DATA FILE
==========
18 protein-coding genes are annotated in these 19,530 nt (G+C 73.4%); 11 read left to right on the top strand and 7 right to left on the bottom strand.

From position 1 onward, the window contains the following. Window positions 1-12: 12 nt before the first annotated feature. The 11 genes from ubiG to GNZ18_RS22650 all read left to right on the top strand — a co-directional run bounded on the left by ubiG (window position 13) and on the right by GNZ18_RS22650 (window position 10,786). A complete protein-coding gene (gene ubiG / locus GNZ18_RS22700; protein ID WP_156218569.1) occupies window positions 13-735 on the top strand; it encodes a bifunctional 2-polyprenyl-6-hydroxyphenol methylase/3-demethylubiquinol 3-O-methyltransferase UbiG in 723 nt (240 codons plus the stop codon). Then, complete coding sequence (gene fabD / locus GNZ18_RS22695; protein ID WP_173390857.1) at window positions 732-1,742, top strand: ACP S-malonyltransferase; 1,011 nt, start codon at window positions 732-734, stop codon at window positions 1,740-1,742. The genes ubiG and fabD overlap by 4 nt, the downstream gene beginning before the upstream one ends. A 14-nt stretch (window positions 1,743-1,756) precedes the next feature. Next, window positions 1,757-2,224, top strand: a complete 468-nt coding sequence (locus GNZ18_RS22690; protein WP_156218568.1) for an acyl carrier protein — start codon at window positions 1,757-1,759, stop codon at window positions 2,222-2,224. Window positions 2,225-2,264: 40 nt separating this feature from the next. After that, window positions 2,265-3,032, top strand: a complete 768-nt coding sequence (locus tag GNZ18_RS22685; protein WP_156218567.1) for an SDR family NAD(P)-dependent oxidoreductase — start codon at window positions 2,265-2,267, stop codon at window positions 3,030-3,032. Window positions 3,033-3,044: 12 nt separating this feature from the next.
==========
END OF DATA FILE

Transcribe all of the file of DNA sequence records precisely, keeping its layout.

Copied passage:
18 protein-coding genes are annotated in these 19,530 nt (G+C 73.4%); 11 read left to right on the top strand and 7 right to left on the bottom strand.

From position 1 onward, the window contains the following. Window positions 1-12: 12 nt before the first annotated feature. The 11 genes from ubiG to GNZ18_RS22650 all read left to right on the top strand — a co-directional run bounded on the left by ubiG (window position 13) and on the right by GNZ18_RS22650 (window position 10,786). A complete protein-coding gene (gene ubiG / locus GNZ18_RS22700; protein ID WP_156218569.1) occupies window positions 13-735 on the top strand; it encodes a bifunctional 2-polyprenyl-6-hydroxyphenol methylase/3-demethylubiquinol 3-O-methyltransferase UbiG in 723 nt (240 codons plus the stop codon). Then, complete coding sequence (gene fabD / locus GNZ18_RS22695; protein ID WP_173390857.1) at window positions 732-1,742, top strand: ACP S-malonyltransferase; 1,011 nt, start codon at window positions 732-734, stop codon at window positions 1,740-1,742. The genes ubiG and fabD overlap by 4 nt, the downstream gene beginning before the upstream one ends. A 14-nt stretch (window positions 1,743-1,756) precedes the next feature. Next, window positions 1,757-2,224, top strand: a complete 468-nt coding sequence (locus GNZ18_RS22690; protein WP_156218568.1) for an acyl carrier protein — start codon at window positions 1,757-1,759, stop codon at window positions 2,222-2,224. Window positions 2,225-2,264: 40 nt separating this feature from the next. After that, window positions 2,265-3,032, top strand: a complete 768-nt coding sequence (locus tag GNZ18_RS22685; protein WP_156218567.1) for an SDR family NAD(P)-dependent oxidoreductase — start codon at window positions 2,265-2,267, stop codon at window positions 3,030-3,032. Window positions 3,033-3,044: 12 nt separating this feature from the next.